TAKAMATSU, Japan (Reuters) – A team of experts from U.S. aviation authorities and Boeing Co arrived in Japan on Friday to inspect a 787 Dreamliner passenger jet that made an emergency landing on a domestic All Nippon Airways Co flight earlier this week.
The incident prompted regulators in the United States and around the world to ground the 50 Dreamliners already in service. [ID:nL1E9CH8CJ] Battery-related problems are being investigated after warning lights indicated a battery problem on the ANA flight on Wednesday.
The 787, a lightweight, mainly carbon-composite aircraft, has been plagued by mishaps, raising concerns over its use of lithium-ion batteries.
The five representatives from the U.S. National Transportation Safety Board (NTSB), Federal Aviation Administration (FAA) and Boeing are helping Japanese authorities in the investigation of the aircraft, which remains parked at the side of Takamatsu airport in western Japan.
The Japan Transport Safety Board (JTSB) aims to end its initial checks by around midday on Saturday, a person familiar with the matter told Reuters, and will make further decisions based on how the investigations go on Friday.
GS Yuasa Corp, the Japanese company that makes batteries for the Dreamliner, said it also sent three engineers to Takamatsu to help the investigation.
A person at the company, who asked not to be named due to the sensitivity of the issue, said: “Our company’s battery has been vilified for now, but it only functions as part of a whole system. So we’re trying to find out exactly where there was a problem within the system.”
Shares in the Kyoto-based battery maker rose 3 percent on Friday, having dropped around 18 percent since January 7 when a battery-related problem affected a parked Japan Airlines (JAL) 787 in the United States.
Regulators in Japan said it was unclear when the Dreamliner could be back in the air. Japan is the biggest market so far for the 787, with ANA and JAL operating 24 of the 290-seat wide-bodied planes, which have a list price of $207 million.
Separately, the country’s transport ministry said a fuel leak on a JAL-operated 787 last week was due to a malfunction in a drive mechanism that controls a valve. It said the British company that makes the valve was investigating. The ministry declined to name the firm.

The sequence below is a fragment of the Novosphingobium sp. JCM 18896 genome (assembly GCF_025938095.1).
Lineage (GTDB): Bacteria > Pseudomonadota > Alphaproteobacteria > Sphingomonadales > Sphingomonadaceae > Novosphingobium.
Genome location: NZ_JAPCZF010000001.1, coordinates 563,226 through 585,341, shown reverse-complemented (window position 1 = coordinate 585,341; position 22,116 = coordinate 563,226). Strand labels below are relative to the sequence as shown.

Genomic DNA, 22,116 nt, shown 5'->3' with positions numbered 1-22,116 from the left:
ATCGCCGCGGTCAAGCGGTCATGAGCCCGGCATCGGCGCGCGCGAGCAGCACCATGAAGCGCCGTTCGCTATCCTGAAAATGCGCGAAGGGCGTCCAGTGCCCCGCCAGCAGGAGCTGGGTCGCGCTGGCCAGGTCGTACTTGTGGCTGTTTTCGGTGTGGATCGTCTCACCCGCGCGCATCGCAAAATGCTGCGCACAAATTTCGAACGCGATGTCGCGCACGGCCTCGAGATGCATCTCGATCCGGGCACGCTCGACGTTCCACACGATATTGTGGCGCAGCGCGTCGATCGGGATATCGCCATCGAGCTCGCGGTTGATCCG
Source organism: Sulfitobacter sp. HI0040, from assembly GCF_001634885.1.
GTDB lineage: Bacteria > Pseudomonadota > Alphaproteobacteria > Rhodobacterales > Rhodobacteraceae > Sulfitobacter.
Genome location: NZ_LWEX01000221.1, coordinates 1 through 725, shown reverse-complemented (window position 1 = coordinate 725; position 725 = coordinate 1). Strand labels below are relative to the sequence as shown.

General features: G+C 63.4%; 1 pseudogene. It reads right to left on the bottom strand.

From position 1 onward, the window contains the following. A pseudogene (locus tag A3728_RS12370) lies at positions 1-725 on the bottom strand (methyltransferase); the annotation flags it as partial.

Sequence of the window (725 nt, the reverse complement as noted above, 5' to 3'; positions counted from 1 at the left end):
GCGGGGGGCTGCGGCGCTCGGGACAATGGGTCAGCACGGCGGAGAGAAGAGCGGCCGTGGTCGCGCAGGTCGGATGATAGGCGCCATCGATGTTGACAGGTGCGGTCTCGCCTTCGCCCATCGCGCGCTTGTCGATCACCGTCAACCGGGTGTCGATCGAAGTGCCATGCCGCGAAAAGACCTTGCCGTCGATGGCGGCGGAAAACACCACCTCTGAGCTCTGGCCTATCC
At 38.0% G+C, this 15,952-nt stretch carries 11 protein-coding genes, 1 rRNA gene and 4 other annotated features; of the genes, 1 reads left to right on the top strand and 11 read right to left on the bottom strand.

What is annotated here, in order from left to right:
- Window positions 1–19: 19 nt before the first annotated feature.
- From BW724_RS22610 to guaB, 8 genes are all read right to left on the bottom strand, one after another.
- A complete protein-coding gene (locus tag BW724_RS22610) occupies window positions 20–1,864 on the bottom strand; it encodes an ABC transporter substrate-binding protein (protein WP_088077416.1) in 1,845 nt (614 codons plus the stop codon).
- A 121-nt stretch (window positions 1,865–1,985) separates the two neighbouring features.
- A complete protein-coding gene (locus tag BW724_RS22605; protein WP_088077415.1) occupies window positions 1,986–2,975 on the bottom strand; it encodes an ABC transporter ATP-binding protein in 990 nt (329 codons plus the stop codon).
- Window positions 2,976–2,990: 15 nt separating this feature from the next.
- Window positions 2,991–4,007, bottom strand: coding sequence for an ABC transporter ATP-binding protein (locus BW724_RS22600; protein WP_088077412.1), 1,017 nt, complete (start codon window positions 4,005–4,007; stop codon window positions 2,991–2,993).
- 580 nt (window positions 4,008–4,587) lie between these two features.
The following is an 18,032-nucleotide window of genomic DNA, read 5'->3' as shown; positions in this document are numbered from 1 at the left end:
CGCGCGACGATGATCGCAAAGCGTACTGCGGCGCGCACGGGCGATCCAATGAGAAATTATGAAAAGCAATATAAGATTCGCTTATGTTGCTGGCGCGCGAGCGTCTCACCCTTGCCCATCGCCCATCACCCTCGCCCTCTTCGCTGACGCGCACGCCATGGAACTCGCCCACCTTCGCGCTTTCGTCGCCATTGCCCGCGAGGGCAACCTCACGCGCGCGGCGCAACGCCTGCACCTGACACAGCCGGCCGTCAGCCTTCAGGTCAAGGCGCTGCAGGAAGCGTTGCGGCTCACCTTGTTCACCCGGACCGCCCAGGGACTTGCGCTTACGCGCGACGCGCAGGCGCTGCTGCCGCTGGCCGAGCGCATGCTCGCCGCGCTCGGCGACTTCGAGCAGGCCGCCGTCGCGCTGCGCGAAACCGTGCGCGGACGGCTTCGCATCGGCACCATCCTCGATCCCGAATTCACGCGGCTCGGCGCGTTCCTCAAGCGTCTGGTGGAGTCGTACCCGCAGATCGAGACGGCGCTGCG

Keeping the 787s on the ground could cost ANA alone more than $1.1 million a day, Mizuho Securities calculated, noting the Dreamliner was key to the airline’s growth strategy.
JAL has cancelled 8 Dreamliner flights on its Tokyo-San Diego route until January 25, affecting some 1,290 passengers, and is switching aircraft for another 70 flights scheduled to fly the 787.
The JTSB has said the battery on the ANA flight that made the emergency landing was blackened and carbonized, had a bulge in the middle and weighed 5 kg less than normal.
The use of new battery technology is among the cost-saving features of the 787, which Boeing says burns 20 percent less fuel than rival jetliners using older technology. The plane represents a leap in aircraft design, but the project has been plagued by cost overruns and years of delays. Orders for the Dreamliner last year helped Boeing overtake rival Airbus as the world’s largest manufacturer of passenger jets.
“This could turn out to be a minor technical problem, but the FAA has turned it into a significant marketing challenge for Boeing,” said Loren Thompson, defense consultant and chief operating officer of the Lexington Institute, a Virginia-based think tank.
(Additional reporting by Yoshiyuki Osada, James Topham, Mari Saito, Issei Kato, Herng Shinn Cheng, Ruairidh Villar and Andrea Shalal-Esa; Writing by Ian Geoghegan; Editing by Ken Wills and Alex Richardson)
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